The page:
COnsequently If there's still any doubt at all that pads might not be the best approach in school, I'd strongly prefer we take the low-risk option and stay with a traditional method (books etc) that we already know from centuries of experience works well enough.

Comment: Re:meh. (Score 1) 201

by JustNiz (#47504863) Attached to: How One School District Handled Rolling Out 20,000 iPads

>> Not an argument pro or anti Apple per se, but standardising on a device means less time spent working out how to set up each device and worrying about app compatibility,

I can certainly see the wisdom in that, but the question is why would a supposedly strapped-for-cash organization pick the most expensive (by far) tablet out there that is also arguably functionally inferior, with more locked-in and expensive apps, and less flexible than many much cheaper (android) pads? It seems so badly ill-considered to even be reasonable to think it could be blatant corruption, especially knowing that literally millions of pad purchases hang on that decision, and that for even reasonably well off parents, $400 is still a very non-trivial sum to find.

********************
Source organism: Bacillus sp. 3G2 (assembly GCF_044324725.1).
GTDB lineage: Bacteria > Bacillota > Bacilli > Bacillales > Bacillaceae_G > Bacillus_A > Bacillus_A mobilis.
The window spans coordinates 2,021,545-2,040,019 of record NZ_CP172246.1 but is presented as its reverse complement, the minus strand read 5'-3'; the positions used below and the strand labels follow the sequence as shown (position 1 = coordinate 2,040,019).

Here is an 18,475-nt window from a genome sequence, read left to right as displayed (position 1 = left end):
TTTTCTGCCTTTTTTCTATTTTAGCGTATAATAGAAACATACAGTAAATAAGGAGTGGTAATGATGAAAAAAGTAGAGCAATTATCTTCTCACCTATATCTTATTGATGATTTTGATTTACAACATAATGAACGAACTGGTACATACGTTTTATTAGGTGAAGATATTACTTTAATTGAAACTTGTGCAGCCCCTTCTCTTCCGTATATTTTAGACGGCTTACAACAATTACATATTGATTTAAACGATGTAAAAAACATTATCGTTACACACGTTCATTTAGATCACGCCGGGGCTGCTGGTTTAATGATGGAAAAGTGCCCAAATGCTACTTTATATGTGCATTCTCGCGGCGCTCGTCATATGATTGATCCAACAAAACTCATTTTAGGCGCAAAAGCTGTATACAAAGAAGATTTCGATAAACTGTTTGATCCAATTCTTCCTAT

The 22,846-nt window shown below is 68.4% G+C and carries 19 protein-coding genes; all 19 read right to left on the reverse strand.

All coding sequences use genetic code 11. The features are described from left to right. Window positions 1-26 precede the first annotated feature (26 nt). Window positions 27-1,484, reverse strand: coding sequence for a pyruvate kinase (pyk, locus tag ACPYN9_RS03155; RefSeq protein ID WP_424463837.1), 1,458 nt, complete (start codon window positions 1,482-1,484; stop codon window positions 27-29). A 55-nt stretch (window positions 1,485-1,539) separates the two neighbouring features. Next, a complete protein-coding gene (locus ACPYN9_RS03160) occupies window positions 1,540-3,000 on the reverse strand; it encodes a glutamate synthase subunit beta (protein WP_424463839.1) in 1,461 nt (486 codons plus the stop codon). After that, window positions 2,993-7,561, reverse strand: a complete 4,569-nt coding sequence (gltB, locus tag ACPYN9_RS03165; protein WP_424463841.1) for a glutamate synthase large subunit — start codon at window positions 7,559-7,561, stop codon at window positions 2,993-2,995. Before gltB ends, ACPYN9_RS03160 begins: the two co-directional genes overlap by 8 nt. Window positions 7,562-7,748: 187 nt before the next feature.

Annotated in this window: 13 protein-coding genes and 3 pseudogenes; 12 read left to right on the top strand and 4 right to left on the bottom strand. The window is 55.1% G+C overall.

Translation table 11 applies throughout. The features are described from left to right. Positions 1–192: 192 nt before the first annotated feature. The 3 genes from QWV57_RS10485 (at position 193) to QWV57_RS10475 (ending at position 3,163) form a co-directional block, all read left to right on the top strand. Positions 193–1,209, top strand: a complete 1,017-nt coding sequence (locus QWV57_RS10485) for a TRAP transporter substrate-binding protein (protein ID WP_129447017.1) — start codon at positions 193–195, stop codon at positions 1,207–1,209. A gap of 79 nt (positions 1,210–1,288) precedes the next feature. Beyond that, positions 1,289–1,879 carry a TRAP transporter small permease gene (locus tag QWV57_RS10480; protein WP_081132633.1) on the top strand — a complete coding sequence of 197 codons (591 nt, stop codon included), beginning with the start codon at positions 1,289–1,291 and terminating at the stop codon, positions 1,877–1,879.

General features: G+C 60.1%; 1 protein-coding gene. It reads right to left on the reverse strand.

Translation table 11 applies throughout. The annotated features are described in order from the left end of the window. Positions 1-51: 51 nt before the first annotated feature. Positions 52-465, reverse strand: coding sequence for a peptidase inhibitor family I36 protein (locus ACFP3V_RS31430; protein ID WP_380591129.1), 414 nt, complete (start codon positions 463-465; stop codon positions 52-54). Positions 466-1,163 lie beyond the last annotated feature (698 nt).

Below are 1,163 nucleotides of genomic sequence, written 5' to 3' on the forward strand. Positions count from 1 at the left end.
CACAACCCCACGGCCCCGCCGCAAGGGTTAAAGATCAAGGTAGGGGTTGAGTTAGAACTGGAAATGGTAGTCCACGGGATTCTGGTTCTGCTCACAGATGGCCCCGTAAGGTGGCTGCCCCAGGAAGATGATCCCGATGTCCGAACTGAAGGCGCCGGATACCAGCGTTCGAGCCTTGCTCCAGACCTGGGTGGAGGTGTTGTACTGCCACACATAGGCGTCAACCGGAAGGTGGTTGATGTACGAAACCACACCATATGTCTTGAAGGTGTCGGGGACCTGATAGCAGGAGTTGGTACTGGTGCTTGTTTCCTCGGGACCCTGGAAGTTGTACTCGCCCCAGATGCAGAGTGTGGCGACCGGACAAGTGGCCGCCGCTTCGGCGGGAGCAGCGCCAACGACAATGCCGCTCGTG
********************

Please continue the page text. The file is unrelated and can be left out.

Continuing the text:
Comment: Re:meh. (Score 1) 201

by JustNiz (#47504839) Attached to: How One School District Handled Rolling Out 20,000 iPads

>> Ubiquitous tablet computing is very new - but it's not going away and we do need to teach our children how to use it well.

Thats like saying we need to have lessons on teaching kids how to operate a phone or a microwave. How to use a pad takes about 5 minutes for a moderately intelligent adult to work out, and about 30 seconds for the average kid. Its easily just one of the things you learn just by being alive these days.

Comment: meh. (Score 3, Interesting) 201

by JustNiz (#47503433) Attached to: How One School District Handled Rolling Out 20,000 iPads

The school my 9 year old son is at is pushing for parents to donate so they can buy iPads too.